As debates in the context of new technologies (such as biotechnology, nanotechnology and converging technologies) and environmental risks (climate change, nuclear energy, etc.) have shown during the last decades, rapid scientific and technological developments not only offer many potential benefits to health, quality of life or economic development, but simultaneously introduce known and unknown risks to health, the environment and social justice, confronting us with tremendous democratic challenges. To adequately address these challenges, it is imperative to investigate whether and to what extent science communication processes and practices facilitate or impede democratic debate and democratic citizenship in these techno-environmental controversies. The aim of this paper is to put forward a new approach in the field of science communication by calling for the conceptual and empirical recognition of these controversies as a new type of social conflict in today’s late modern societies. The implications of this shift will be discussed for the design and evaluation of future science communication processes and practices.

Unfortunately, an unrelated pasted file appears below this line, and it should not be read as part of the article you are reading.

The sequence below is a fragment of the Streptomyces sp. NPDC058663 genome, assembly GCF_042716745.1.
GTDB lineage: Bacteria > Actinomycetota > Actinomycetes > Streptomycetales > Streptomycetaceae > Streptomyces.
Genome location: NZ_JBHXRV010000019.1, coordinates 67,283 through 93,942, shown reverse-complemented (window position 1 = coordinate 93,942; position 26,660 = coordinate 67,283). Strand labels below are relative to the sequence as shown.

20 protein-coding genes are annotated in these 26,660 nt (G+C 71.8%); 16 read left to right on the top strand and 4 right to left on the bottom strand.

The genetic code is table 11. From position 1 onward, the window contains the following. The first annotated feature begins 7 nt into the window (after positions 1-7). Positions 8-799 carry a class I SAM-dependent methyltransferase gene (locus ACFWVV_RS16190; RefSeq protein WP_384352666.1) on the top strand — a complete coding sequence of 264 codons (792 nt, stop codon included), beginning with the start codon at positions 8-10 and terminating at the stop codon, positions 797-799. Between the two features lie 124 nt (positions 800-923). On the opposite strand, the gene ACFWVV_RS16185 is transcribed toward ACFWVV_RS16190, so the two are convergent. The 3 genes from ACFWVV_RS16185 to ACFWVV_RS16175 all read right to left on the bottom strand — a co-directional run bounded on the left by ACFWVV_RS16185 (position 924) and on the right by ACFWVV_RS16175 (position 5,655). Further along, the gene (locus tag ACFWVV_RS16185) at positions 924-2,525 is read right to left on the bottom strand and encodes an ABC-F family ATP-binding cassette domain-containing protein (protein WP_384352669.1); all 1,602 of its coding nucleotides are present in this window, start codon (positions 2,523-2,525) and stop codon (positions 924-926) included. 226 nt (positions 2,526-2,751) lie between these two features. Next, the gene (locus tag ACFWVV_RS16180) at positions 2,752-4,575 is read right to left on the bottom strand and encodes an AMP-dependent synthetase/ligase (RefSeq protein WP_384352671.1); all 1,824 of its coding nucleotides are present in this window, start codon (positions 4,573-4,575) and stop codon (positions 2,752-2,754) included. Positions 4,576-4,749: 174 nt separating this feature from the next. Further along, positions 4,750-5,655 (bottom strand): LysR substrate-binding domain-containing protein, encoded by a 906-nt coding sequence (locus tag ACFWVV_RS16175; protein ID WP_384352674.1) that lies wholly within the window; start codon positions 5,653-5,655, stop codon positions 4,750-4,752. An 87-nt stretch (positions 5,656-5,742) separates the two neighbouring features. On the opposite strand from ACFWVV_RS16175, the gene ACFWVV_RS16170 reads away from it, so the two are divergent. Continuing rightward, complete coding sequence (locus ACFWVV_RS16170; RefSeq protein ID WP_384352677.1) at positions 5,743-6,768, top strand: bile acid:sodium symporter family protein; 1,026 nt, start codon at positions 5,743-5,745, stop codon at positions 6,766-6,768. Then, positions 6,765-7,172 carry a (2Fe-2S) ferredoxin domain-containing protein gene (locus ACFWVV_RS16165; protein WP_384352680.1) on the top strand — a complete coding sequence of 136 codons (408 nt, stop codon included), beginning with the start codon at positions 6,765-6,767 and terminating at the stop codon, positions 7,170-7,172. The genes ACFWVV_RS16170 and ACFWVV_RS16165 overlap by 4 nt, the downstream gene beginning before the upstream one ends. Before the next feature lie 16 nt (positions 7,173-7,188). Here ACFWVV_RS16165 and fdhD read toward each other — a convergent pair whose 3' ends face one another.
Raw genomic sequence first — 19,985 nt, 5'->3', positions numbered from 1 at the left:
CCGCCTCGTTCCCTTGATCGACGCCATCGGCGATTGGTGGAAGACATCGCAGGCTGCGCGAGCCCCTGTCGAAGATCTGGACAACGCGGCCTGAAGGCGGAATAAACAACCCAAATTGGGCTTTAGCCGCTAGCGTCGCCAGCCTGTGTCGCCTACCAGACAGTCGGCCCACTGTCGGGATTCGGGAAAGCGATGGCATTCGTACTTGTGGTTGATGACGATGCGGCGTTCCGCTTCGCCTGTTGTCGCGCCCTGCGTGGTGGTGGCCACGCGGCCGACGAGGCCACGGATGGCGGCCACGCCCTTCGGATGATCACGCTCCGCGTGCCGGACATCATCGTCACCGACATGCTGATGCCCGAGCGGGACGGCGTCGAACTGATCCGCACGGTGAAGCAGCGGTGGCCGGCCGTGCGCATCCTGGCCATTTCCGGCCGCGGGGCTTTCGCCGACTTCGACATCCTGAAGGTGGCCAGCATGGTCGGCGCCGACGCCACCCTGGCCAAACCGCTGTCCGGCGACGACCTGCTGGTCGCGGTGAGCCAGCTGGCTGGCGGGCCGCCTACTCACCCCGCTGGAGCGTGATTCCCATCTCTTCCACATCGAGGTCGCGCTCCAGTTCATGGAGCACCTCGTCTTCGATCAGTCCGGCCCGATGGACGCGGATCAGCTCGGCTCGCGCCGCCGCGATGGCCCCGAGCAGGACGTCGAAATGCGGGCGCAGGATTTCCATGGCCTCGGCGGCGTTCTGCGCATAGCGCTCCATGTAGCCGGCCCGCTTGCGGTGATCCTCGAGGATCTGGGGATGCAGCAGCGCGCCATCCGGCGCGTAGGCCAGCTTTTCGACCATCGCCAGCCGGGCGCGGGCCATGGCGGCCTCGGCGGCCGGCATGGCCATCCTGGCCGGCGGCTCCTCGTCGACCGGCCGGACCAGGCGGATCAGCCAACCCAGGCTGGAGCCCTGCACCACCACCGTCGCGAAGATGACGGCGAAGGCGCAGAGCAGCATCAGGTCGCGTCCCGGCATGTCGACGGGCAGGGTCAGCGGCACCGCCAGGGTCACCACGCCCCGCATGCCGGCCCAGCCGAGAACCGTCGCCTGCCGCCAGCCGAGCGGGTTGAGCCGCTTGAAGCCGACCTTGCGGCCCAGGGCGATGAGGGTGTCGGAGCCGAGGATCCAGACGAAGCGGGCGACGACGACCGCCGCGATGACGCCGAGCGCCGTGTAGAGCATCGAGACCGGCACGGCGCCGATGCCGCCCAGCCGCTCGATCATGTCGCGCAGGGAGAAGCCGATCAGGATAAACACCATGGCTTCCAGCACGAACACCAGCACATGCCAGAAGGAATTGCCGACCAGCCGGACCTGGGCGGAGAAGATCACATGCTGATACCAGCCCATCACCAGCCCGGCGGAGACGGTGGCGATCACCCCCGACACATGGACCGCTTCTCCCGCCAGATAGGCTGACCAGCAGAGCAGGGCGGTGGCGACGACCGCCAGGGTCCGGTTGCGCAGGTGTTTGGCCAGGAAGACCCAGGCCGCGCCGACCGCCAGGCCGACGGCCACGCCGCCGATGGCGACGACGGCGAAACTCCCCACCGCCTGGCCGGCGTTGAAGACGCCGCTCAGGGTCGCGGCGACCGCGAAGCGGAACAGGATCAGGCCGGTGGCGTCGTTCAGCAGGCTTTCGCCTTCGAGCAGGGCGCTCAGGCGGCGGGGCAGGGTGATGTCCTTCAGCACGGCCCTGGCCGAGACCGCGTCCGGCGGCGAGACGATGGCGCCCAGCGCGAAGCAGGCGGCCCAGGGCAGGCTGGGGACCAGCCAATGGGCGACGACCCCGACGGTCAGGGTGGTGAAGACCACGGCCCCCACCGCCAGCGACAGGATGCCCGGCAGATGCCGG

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Public Communication of Science and Technology

 

Science communication and democratic debate
Friends or foes?

Pieter Maeseele   University of Antwerp

As debates in the context of new technologies (such as biotechnology, nanotechnology and converging technologies) and environmental risks (climate change, nuclear energy, etc.) have shown during the last decades, rapid scientific and technological developments not only offer many potential benefits to health, quality of life or economic development, but simultaneously introduce known and unknown risks to health, the environment and social justice, confronting us with tremendous democratic challenges. To adequately address these challenges, it is imperative to investigate whether and to what extent science communication processes and practices facilitate or impede democratic debate and democratic citizenship in these techno-environmental controversies. The aim of this paper is to put forward a new approach in the field of science communication by calling for the conceptual and empirical recognition of these controversies as a new type of social conflict in today’s late modern societies. The implications of this shift will be discussed for the design and evaluation of future science communication processes and practices.

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